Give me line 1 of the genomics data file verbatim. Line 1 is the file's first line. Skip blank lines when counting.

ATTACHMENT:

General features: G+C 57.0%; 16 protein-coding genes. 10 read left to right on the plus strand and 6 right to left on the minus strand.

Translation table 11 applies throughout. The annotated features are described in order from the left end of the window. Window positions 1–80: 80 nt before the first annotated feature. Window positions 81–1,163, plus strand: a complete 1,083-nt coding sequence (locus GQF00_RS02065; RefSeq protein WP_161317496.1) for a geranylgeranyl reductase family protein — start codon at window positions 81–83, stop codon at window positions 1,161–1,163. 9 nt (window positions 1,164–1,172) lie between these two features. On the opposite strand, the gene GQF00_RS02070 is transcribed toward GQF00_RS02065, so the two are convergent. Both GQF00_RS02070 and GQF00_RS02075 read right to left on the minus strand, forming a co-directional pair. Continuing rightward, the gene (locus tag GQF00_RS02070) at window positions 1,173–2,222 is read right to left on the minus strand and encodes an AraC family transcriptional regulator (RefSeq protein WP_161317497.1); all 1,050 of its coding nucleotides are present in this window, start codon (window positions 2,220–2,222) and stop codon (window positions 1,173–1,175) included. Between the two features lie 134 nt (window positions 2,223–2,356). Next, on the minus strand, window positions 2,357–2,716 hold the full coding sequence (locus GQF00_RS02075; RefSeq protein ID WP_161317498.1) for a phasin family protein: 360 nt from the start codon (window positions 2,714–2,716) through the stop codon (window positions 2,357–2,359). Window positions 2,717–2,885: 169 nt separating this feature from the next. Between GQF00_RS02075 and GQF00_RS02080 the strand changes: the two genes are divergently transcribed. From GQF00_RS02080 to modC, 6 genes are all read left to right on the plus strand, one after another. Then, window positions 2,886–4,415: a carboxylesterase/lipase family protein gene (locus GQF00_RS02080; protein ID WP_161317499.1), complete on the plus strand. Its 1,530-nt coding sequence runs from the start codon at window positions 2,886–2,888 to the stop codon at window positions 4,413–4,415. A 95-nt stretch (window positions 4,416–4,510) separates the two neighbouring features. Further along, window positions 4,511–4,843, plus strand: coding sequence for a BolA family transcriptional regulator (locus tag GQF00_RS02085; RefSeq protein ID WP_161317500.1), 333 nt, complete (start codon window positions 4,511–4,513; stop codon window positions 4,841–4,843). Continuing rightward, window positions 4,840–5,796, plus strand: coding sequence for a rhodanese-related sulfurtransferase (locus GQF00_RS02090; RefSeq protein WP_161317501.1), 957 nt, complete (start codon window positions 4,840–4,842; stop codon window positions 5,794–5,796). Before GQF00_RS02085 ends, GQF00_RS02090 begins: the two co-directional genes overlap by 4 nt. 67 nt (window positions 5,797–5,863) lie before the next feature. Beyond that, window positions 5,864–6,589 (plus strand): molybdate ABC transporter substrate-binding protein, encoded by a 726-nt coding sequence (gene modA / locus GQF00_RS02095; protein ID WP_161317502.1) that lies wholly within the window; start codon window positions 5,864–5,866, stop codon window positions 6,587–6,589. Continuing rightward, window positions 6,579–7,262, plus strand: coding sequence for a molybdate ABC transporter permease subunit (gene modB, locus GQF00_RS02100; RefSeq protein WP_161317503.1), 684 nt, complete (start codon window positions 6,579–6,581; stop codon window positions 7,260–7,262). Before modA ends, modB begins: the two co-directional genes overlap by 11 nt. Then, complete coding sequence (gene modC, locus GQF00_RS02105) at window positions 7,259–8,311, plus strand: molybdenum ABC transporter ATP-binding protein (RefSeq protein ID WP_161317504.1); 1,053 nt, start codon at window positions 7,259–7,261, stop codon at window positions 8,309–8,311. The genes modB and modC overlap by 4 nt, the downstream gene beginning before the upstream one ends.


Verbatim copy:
General features: G+C 57.0%; 16 protein-coding genes. 10 read left to right on the plus strand and 6 right to left on the minus strand.